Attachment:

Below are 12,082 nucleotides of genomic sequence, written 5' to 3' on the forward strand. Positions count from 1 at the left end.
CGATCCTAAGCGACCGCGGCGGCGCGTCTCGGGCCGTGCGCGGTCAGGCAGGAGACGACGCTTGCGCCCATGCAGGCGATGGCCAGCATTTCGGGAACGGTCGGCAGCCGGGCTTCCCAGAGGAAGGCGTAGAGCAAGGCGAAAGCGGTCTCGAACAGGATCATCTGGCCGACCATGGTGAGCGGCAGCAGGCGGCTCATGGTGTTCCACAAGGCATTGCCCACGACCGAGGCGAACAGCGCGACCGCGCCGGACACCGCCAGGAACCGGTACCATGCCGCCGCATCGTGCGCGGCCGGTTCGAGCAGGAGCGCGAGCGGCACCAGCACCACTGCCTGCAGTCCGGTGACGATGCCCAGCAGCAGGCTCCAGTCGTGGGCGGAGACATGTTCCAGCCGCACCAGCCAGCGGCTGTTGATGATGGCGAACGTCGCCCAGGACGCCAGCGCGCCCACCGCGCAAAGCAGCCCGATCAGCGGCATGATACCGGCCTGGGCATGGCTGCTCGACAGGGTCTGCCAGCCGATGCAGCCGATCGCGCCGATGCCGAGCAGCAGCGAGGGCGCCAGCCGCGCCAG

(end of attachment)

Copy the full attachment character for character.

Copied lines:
Below are 12,082 nucleotides of genomic sequence, written 5' to 3' on the forward strand. Positions count from 1 at the left end.
CGATCCTAAGCGACCGCGGCGGCGCGTCTCGGGCCGTGCGCGGTCAGGCAGGAGACGACGCTTGCGCCCATGCAGGCGATGGCCAGCATTTCGGGAACGGTCGGCAGCCGGGCTTCCCAGAGGAAGGCGTAGAGCAAGGCGAAAGCGGTCTCGAACAGGATCATCTGGCCGACCATGGTGAGCGGCAGCAGGCGGCTCATGGTGTTCCACAAGGCATTGCCCACGACCGAGGCGAACAGCGCGACCGCGCCGGACACCGCCAGGAACCGGTACCATGCCGCCGCATCGTGCGCGGCCGGTTCGAGCAGGAGCGCGAGCGGCACCAGCACCACTGCCTGCAGTCCGGTGACGATGCCCAGCAGCAGGCTCCAGTCGTGGGCGGAGACATGTTCCAGCCGCACCAGCCAGCGGCTGTTGATGATGGCGAACGTCGCCCAGGACGCCAGCGCGCCCACCGCGCAAAGCAGCCCGATCAGCGGCATGATACCGGCCTGGGCATGGCTGCTCGACAGGGTCTGCCAGCCGATGCAGCCGATCGCGCCGATGCCGAGCAGCAGCGAGGGCGCCAGCCGCGCCAG